Fri, Oct 11, 2019 - Page 10 News List

US mulls currency accord with China

BABY STEPS:The pact would be part of what the White House considers a first-phase agreement with China, to be followed by more negotiations on core issues

Bloomberg

US Trade Representative Robert Lighthizer, center, gestures as he chats with Chinese Vice Premier Liu He, right, with US Secretary of the Treasury Steven Mnuchin looking on after posing for a photograph at the Xijiao Conference Center in Shanghai on July 31.

Photo: AP

The White House is looking at rolling out a previously agreed currency pact with China as part of an early harvest deal that could also see a tariff increase next week suspended, people familiar with the discussions said.

The currency accord, which the US said had been agreed to earlier this year before trade talks broke down, would be part of what the White House considers to be a first-phase agreement with Beijing. It would be followed by more negotiations on core issues like intellectual property and forced technology transfers, the people said.

The internal deliberations come as a team of Chinese negotiators, led by Vice Premier Liu He (劉鶴), arrived in Washington to resume trade talks with US Trade Representative Robert Lighthizer and US Secretary of the Treasury Steven Mnuchin, starting yesterday. It is the first face-to-face talks between senior officials since July.

People familiar with the Chinese delegation’s arrangements said negotiators are scheduled to leave tonight, though there could be changes depending on how the talks progress.

One person said there might also be a meeting with US President Donald Trump that day, though again it would depend on how the talks go.

During a speech in Sydney yesterday, US Secretary of Commerce Wilbur Ross — who has only played a peripheral role in negotiations — took shots at China, saying Beijing’s trade practices have “gotten worse” and the tariffs are “forcing China to pay attention.”

The window for such an agreement is closing before the US plans to raise duties to 30 percent from 25 percent on about US$250 billion of Chinese imports on Tuesday next week.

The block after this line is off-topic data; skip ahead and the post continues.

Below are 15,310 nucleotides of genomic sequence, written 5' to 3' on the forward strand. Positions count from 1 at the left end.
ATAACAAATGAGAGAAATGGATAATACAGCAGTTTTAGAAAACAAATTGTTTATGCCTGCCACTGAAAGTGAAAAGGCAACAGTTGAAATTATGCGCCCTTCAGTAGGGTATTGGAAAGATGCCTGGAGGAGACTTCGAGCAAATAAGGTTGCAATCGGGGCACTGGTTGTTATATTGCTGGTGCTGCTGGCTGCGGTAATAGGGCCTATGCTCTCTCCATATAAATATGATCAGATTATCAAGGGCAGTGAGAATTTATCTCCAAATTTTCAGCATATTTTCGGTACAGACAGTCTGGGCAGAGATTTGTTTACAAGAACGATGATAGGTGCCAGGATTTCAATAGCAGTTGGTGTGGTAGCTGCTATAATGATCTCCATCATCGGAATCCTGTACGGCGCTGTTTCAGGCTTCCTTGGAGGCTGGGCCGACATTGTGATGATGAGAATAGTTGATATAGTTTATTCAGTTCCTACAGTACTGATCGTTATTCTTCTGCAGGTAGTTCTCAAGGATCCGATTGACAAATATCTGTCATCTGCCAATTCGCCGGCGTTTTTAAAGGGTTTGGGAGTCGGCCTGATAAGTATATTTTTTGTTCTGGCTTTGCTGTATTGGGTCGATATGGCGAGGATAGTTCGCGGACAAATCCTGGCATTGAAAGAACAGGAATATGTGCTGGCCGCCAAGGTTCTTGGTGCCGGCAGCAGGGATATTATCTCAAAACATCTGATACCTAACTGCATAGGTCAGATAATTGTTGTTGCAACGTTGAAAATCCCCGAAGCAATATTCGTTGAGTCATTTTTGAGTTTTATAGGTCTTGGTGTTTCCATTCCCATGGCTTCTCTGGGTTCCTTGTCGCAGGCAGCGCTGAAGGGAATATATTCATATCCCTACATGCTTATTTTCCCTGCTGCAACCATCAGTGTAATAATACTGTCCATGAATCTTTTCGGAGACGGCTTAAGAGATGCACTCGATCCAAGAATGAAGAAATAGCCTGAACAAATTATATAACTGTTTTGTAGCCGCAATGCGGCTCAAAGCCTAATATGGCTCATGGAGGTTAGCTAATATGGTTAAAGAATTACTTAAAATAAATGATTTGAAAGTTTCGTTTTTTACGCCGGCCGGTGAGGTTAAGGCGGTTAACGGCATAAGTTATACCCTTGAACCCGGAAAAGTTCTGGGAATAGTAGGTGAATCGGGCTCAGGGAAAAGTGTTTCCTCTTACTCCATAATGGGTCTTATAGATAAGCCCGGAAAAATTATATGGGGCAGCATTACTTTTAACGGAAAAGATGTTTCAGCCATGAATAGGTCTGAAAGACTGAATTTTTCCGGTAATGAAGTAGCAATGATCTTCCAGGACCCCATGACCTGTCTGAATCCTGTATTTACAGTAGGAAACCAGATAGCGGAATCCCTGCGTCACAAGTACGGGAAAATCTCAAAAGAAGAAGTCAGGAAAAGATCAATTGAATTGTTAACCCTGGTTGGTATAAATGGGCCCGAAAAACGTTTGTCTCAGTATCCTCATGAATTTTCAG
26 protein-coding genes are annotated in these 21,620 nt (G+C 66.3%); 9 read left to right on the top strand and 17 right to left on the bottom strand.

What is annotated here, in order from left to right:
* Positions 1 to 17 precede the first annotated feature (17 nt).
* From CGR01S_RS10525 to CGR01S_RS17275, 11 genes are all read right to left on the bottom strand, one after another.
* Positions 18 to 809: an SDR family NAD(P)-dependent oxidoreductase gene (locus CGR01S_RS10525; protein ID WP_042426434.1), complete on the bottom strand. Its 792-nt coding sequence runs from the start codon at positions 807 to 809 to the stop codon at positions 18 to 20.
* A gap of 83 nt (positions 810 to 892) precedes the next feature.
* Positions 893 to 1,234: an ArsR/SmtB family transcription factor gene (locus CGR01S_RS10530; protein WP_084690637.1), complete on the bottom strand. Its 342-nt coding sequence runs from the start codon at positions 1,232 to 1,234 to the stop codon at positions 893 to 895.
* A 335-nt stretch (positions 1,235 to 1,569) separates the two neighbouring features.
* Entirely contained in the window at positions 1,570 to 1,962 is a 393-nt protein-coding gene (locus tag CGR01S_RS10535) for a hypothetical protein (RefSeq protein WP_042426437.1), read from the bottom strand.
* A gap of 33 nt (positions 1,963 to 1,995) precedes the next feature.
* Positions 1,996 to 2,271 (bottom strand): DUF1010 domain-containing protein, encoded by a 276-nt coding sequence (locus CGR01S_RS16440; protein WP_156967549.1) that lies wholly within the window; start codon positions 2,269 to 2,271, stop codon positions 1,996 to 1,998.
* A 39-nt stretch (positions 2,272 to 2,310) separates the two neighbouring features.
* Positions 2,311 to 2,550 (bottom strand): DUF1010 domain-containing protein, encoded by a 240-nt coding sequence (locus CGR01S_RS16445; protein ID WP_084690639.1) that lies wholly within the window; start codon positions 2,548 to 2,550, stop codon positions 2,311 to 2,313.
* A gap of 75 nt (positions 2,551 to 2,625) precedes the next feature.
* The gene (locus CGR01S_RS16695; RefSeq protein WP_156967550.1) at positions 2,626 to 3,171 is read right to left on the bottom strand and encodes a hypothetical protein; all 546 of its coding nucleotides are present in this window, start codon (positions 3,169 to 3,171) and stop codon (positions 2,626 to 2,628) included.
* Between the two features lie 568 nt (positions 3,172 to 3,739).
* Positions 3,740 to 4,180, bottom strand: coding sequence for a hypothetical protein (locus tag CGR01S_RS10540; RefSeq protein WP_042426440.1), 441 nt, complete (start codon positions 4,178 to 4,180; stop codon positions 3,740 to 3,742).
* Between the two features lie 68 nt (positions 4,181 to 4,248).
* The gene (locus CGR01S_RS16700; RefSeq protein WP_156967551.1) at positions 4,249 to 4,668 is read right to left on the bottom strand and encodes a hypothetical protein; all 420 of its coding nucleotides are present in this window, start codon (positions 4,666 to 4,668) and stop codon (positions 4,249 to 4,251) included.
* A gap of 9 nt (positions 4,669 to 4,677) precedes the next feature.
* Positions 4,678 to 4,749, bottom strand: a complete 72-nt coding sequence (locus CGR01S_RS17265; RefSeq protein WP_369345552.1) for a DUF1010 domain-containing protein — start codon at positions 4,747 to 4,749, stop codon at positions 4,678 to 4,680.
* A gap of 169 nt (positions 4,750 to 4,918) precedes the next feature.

Additional duties are set to take effect on Dec. 15.

A Chinese official on Wednesday said that Beijing was still open to reaching a partial trade deal with the US that might include large purchases of US commodities, but added that success was contingent on Trump halting further tariffs.

Showing progress with a currency pact and other matters this week could serve as a reason to delay next week’s tariff hike.

Still, Trump this week said he preferred a complete trade agreement with China.

“My inclination is to get a big deal. We’ve come this far, but I think that we’ll just have to see what happens. I would much prefer a big deal and I think that’s what we’re shooting for,” he said.

A White House spokesman declined to comment.

A US Department of the Treasury spokesman did not respond to a request for comment.

The Chinese Ministry of Commerce did not immediately respond to fax about the high-level talks.

No details were made public about the US-China currency pact reached in February that Mnuchin at the time called the “strongest” ever.

According to people familiar with the currency language, the pact largely resembles what the US agreed to in a new trade agreement with Mexico and Canada, and also incorporates transparency commitments included in G20 statements.

Still, Lighthizer cautioned earlier this year that the currency agreement hinges on the overall enforcement of the trade deal.

“There’s no agreement on anything until there’s agreement on everything. But the reality is we have spent a lot of time on currency, and it’ll be enforceable,” he said in congressional testimony on Feb. 27.

Liu on Wednesday afternoon met with a small group of business executives and separately with IMF officials, people familiar with the meetings said.

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